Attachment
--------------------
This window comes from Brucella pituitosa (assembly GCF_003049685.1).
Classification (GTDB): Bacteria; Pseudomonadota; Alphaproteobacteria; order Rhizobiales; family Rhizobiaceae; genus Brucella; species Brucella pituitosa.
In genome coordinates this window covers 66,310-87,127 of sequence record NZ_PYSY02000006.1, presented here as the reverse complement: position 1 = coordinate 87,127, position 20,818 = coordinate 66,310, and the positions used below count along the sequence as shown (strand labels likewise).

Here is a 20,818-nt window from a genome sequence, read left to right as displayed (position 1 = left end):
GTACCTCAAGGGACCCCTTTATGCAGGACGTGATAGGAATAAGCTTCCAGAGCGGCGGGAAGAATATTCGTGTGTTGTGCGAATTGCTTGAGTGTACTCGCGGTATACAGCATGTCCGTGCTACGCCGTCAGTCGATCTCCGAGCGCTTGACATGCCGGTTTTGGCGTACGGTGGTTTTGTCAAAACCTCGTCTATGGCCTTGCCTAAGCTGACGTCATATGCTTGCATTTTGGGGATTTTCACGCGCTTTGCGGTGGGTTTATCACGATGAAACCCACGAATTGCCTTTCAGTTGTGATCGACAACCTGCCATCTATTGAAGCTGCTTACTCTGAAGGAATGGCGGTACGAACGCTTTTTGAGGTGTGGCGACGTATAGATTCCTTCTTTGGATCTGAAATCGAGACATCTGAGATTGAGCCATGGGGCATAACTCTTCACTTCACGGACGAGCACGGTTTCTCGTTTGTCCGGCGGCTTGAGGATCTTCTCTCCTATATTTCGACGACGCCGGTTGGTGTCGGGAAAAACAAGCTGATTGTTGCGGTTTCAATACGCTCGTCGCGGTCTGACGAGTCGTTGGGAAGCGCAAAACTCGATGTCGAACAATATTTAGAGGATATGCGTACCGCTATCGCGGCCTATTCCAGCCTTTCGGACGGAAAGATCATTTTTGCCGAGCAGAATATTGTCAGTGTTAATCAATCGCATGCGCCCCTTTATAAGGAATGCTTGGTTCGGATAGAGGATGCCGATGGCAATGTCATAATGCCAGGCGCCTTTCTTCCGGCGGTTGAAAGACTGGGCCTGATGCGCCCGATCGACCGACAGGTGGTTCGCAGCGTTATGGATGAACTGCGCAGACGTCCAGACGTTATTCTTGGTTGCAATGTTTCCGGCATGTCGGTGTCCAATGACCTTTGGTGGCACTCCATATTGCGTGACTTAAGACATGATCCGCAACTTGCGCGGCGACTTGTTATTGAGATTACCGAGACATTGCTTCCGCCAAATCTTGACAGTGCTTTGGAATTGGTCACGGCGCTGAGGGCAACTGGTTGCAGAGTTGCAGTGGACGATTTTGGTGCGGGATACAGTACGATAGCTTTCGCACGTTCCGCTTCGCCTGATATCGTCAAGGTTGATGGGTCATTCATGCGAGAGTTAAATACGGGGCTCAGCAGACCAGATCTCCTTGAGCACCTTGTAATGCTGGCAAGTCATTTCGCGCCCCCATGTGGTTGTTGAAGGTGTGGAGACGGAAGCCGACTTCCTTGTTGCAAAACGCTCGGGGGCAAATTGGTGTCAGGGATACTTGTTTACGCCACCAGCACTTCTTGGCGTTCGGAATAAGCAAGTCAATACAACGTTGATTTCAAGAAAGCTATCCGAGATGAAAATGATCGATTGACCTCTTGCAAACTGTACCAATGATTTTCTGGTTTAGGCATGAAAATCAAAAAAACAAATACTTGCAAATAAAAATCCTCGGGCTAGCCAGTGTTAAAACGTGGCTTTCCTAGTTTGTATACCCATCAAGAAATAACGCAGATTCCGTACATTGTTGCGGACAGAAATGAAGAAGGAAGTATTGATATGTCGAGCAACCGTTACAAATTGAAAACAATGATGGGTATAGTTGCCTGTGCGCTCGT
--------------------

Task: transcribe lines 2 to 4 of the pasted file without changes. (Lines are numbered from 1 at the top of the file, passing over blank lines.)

Classification (GTDB): Bacteria; Pseudomonadota; Alphaproteobacteria; order Rhizobiales; family Rhizobiaceae; genus Brucella; species Brucella pituitosa.
In genome coordinates this window covers 66,310-87,127 of sequence record NZ_PYSY02000006.1, presented here as the reverse complement: position 1 = coordinate 87,127, position 20,818 = coordinate 66,310, and the positions used below count along the sequence as shown (strand labels likewise).

Here is a 20,818-nt window from a genome sequence, read left to right as displayed (position 1 = left end):